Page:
World Prematurity Day November 17th
Honor the million babies worldwide who died this year because they were born too soon, and the 12 million more who struggle to survive. November 17 is World Prematurity Day; together we can raise awareness of this serious problem and help more babies start healthy lives. For more information on World Prematurity Day visit the March of Dimes website.
At Mission Hospital, any newborn who is ill or premature is treated in our state-designated neonatal intensive care unit. Approximately 600 babies begin their lives in our unit each year, some of whom are born barely weighing one pound while others require complex surgeries at only a few days old.
The hospital’s fifty-one-bed NICU, which opened in 2002, serves as the state’s highest level of designated care for seventeen counties in Western North Carolina. Many of these babies are transported to Mission Hospital from other hospitals by the Infant Transport Team. Our NICU accommodates any sick neonate requiring intensive care, except for those requiring surgical intervention for heart disease.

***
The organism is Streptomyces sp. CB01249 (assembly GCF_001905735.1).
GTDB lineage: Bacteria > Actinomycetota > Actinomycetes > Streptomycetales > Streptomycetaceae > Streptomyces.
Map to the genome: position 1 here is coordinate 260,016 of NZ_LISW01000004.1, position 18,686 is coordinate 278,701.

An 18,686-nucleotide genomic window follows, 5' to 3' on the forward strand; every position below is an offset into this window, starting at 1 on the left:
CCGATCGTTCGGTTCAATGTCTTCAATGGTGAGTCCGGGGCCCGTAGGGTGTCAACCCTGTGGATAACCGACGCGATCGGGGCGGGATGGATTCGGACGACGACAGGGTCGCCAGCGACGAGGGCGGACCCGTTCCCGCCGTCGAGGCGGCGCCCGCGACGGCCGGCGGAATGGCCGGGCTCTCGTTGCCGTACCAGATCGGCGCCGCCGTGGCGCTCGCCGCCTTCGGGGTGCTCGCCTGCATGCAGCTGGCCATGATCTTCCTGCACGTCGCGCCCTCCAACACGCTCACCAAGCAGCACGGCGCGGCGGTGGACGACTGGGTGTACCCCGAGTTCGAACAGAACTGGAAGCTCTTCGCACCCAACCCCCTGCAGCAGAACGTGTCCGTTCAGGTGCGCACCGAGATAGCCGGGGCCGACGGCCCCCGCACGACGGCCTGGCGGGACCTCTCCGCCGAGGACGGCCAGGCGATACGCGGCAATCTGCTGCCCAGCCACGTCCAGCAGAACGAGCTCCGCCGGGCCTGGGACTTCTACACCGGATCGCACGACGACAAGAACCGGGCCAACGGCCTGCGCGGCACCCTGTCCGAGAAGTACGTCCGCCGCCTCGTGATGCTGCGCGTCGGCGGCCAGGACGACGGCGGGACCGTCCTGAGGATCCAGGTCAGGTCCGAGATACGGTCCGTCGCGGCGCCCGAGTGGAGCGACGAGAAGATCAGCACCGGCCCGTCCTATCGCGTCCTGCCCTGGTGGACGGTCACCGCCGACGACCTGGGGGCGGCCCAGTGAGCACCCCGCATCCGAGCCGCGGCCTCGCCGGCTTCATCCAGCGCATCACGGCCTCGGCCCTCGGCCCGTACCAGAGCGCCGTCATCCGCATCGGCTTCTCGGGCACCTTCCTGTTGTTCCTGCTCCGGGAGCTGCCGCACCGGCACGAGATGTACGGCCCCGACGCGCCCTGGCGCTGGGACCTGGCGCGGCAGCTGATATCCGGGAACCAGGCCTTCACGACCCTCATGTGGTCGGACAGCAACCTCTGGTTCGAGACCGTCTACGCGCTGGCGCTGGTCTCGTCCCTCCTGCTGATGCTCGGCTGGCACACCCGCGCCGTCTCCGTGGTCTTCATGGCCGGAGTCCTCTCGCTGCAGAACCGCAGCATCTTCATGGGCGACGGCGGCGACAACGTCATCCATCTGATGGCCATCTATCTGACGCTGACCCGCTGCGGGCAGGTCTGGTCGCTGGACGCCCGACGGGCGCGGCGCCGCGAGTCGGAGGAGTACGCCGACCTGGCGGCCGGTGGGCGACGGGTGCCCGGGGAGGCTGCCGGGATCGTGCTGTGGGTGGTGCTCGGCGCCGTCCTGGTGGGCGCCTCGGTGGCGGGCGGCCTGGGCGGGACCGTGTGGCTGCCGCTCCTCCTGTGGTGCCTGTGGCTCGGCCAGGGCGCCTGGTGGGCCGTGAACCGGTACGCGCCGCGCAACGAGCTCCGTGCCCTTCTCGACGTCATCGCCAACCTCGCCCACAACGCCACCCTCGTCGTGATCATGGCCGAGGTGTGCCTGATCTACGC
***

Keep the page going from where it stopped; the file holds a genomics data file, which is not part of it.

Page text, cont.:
Mission Hospital’s expert team of neonatologists, nurses and therapists make sure these infants and their families receive the most advanced neonatal care and support. With the support of the Neonatal Development Follow-up Program working with families and children to identify developmental delays and create a course of therapy that will assist in the development up to 2 years of age.
In addition to being the place where staff care for babies with serious threats to their health, the NICU is also where parents learn how to care for their newborn in the NICU’s spacious parenting rooms.
Here’s how Mission’s NICU measures up versus the National Average*
52% fewer incidents of chronic lung disease
68% lower rate of severe retinopathy of prematurity
53% fewer late infections
23% shorter length of stay
*Results from the Vermont Oxford Network, which facilitates an international quality collaborative focused on improving neonatal care and maintains a benchmarking database of 56,000 babies as of 2011.